C++ Core Guidelines: Rules to Exception Handling

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Today's post is about the right way to throw and catch exceptions. This means in particular when you should throw and how you should catch an exception.

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Here are the rules for today:

Let me directly jump into the first one.

E.14: Use purpose-designed user-defined types as exceptions (not built-in types)

You should not use standard exceptions types or even built-in types as an exception. Here are the two don't from the guidelines:

A built-in type

void my_code()     // Don't
{
    // ...
    throw 7;       // 7 means "moon in the 4th quarter"
    // ...
}

void your_code()   // Don't
{
    try {
        // ...
        my_code();
        // ...
    }
    catch(int i) {  // i == 7 means "input buffer too small"
        // ...
    }
}

 

In this case, the exception is just an int without any semantic. What 7 mean stands in the comment, but should better be a self-describing type. The comment can be wrong. To be sure, you have to look up the documentation to get an idea. You can not attach any meaningful information to an exception of kind int. If you have a 7, I assume, you use at least the numbers 1 to 6 for your exception handling. 1 meaning an unspecific error and so on. This is way too sophisticated, error-prone, and quite hard to read and maintain.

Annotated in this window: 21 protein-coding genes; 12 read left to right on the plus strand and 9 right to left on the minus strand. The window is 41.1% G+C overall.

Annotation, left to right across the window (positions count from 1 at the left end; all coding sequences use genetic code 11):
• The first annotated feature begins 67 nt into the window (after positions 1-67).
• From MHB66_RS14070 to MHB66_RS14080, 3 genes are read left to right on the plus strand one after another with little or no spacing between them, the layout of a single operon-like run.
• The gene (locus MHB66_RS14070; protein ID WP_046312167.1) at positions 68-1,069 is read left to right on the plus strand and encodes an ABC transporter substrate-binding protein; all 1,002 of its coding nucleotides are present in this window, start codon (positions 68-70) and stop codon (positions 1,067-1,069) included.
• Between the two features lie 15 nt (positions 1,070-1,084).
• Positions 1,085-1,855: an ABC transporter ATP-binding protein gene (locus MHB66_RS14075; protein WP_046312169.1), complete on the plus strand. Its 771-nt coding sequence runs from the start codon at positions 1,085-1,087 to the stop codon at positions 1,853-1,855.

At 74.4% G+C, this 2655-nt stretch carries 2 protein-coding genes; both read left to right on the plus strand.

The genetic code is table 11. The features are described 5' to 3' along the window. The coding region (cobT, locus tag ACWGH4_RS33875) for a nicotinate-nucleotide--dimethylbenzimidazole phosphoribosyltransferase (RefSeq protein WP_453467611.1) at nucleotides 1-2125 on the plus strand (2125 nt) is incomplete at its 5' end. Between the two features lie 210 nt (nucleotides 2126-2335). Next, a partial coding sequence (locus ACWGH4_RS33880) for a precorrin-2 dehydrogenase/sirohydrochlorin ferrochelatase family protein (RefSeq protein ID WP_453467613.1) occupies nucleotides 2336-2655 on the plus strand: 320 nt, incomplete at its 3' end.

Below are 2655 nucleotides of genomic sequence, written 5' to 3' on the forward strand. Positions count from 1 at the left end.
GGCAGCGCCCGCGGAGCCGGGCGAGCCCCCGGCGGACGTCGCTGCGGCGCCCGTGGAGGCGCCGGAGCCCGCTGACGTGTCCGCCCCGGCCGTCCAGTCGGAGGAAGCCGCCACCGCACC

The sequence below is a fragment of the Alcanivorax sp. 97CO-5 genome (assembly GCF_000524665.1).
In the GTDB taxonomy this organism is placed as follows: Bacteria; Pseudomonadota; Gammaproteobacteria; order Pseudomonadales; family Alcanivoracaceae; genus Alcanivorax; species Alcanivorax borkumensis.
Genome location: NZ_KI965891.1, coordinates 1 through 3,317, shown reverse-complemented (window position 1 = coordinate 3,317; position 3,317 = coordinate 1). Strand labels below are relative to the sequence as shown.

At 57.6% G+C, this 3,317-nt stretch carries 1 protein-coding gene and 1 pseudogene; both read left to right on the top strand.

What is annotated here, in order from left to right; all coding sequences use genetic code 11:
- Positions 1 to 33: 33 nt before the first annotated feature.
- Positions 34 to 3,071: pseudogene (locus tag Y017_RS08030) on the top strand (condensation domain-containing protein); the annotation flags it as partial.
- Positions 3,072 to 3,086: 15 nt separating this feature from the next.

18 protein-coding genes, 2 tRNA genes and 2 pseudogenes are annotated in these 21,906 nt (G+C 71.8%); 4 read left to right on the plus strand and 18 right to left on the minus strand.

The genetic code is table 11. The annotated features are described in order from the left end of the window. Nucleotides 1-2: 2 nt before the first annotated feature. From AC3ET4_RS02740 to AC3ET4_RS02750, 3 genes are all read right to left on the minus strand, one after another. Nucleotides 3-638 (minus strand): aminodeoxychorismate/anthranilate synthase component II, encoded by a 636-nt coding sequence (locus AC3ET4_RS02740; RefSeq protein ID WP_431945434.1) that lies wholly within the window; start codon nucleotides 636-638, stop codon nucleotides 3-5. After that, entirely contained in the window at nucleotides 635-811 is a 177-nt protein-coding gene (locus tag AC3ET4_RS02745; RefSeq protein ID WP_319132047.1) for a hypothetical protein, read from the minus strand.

A standard exception

void my_code()   // Don't
{
    // ...
    throw runtime_error{"moon in the 4th quarter"};
    // ...
}

void your_code()   // Don't
{
    try {
        // ...
        my_code();
        // ...
    }
    catch(const runtime_error&) {   // runtime_error means "input buffer too small"
        // ...
    }
}

 

Using a standard exception instead of a built-in type is better because you can attach additional information to an exception or build hierarchies of exceptions. This is better but not good.  Why? The exception is too generic. It's just a runtime_error. Image the function my_code is part of an input sub-system. If the caller of the function catches the exception by std::runtime_error, he has no idea if it was a generic error such as "input buffer too small" or a sub-system specific error such as "input device is not connected".

To overcome these issues derive your specific exception from std::exception. Here is a short example to give you the idea:

class InputSubSystemException: public std::exception{
    const char* what() const noexcept override {
        return "Provide more details to the exception";
    }
};

Now, the client of the input sub-system can specifically catch the exception via catch(const InputSubSystemException& ex). Additionally, you can refine the exception hierarchy by further deriving from the class InputSubSystemException.

E.15: Catch exceptions from a hierarchy by reference

If you catch an exception from a hierarchy by-value, you may become a victim of slicing.

Imagine, you derive from InputSubSystemException (rule E.14) a new exception class USBInputException and catch the exception by-value of type InputSubSystemException. Now, an exception of type USBInputException is thrown.